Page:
- Silicon Valley entrepreneur, board member, and private investor. Extensive experience in founding and financing new companies and improving the performance of existing companies.
- Previously served as CEO, Chairman, COO or CFO of four successful startup companies that achieved an exit for investors, either through M&A or IPO.
- Functional areas of expertise include: general management, product development, fundraising, licensing, finance, marketing strategy, and governance.
- Specialties: Managing the start-up and high growth process, research and product development strategy, team-building, and M&A/IPO preparation and implementation.
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- Most startups struggle to fund their ventures.
Whether a new division of a Fortune 500 company or a one-person enterprise, funding is usually a major challenge. For most new ventures, capital must be raised to realize the full potential of the business opportunity. The more progress that can be made before seeking investment capital, the easier it will be to attract outside money. Then, one must assemble the necessary materials and sell the idea to investors. A detailed discussion of what is required for a successful fundraising can be found in Best Practice #7, "Create a milestone-driven funding plan."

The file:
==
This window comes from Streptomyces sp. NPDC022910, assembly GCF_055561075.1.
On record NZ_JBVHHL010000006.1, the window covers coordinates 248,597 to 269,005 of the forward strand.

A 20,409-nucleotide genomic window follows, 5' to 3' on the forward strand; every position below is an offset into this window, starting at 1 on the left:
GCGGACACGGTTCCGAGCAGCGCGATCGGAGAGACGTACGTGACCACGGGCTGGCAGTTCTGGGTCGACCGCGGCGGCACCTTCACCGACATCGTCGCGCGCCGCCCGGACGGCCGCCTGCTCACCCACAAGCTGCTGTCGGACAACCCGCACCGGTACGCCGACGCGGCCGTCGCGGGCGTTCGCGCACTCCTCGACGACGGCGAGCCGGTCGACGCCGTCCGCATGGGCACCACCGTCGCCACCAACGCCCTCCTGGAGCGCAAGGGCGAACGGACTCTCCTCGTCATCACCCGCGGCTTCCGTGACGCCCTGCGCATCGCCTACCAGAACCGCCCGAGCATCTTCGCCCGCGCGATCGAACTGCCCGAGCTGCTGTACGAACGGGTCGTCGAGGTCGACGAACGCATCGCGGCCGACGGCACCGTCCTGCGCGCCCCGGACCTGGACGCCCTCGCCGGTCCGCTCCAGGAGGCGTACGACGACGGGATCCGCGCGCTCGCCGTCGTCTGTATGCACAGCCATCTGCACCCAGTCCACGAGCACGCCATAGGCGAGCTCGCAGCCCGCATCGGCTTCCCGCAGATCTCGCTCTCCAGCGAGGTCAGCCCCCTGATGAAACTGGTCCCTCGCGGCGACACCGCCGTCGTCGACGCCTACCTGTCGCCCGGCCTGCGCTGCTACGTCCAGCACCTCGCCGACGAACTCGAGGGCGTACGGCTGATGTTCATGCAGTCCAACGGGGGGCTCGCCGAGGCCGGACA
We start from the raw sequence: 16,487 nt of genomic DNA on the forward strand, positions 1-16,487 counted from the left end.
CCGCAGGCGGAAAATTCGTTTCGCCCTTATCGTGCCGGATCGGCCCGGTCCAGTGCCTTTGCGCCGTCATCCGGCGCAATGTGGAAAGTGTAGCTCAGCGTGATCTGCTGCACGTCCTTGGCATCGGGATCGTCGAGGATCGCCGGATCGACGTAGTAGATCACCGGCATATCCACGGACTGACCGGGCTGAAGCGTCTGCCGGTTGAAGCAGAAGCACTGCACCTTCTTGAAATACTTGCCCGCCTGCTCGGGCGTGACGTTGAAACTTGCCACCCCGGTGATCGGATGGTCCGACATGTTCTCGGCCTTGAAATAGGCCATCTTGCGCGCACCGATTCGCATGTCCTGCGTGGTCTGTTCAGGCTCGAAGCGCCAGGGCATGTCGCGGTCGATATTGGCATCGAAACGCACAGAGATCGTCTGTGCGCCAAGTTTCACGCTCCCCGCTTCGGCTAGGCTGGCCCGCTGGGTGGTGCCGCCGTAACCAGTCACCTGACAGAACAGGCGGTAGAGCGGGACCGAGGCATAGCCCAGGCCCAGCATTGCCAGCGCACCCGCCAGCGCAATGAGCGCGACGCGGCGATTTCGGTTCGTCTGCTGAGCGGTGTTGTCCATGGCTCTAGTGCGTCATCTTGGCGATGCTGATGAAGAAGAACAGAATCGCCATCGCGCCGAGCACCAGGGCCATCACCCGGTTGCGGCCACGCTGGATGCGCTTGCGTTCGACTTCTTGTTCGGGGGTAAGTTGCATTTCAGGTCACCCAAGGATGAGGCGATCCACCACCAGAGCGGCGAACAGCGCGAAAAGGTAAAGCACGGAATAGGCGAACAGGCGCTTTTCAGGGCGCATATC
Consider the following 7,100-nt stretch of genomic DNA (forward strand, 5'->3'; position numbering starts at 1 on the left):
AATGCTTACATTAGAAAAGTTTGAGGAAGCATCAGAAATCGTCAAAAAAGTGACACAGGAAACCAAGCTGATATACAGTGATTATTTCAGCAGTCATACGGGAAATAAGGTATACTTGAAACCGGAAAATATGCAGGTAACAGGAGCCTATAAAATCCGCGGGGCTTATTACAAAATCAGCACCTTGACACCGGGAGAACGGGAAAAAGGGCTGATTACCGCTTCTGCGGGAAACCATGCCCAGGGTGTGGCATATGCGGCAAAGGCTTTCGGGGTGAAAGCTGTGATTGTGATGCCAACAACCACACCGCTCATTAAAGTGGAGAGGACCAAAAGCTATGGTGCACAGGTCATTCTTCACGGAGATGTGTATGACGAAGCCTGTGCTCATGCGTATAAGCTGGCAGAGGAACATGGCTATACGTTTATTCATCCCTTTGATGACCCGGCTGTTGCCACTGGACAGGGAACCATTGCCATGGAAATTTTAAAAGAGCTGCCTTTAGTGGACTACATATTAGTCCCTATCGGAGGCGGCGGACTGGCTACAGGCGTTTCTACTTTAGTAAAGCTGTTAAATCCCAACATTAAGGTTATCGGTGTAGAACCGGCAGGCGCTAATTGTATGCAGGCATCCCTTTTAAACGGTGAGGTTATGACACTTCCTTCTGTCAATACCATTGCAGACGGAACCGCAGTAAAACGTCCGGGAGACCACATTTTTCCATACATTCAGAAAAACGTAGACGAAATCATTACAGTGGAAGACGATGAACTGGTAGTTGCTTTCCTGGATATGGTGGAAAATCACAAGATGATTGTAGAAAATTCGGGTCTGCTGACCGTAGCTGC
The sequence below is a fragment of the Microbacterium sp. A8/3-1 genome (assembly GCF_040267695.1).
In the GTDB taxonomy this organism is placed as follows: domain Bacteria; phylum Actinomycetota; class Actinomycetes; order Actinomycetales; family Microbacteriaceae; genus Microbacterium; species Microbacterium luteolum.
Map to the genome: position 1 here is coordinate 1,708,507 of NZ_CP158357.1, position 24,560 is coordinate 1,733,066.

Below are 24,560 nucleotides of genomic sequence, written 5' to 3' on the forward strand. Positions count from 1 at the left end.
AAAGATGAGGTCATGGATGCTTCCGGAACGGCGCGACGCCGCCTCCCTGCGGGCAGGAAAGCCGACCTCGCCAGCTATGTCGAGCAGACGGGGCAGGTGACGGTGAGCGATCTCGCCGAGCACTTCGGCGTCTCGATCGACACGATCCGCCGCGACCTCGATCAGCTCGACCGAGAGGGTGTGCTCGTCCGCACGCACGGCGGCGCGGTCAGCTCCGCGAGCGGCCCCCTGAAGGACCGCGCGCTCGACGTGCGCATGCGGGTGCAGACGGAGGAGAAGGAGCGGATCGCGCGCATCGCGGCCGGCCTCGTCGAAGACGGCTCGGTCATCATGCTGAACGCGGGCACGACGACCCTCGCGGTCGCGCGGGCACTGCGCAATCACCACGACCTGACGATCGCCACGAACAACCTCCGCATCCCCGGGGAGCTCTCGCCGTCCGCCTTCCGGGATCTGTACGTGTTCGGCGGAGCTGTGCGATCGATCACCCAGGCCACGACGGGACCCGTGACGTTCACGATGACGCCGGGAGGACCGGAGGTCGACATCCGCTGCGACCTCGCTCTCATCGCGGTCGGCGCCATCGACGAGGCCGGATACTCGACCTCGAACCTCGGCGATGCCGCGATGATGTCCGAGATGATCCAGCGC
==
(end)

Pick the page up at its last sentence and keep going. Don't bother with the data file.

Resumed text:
- The venture has difficulty identifying, attracting or managing the right leadership team.
If you've got a great concept or product and a strong team, then you can usually obtain funding. But without at least two of these elements in place, you're probably not going to be able to accomplish much. The team should be experienced, trustworthy, generous of spirit, and genuinely enthusiastic about the product or concept. While it's often overlooked, interpersonal chemistry is also very important. It's an intangible that can have a big impact. A team that can communicate and collaborate with ease will tend to be more productive and experience fewer problems. It's no easy feat to attract this kind of team, and then, keep them inspired and motivated.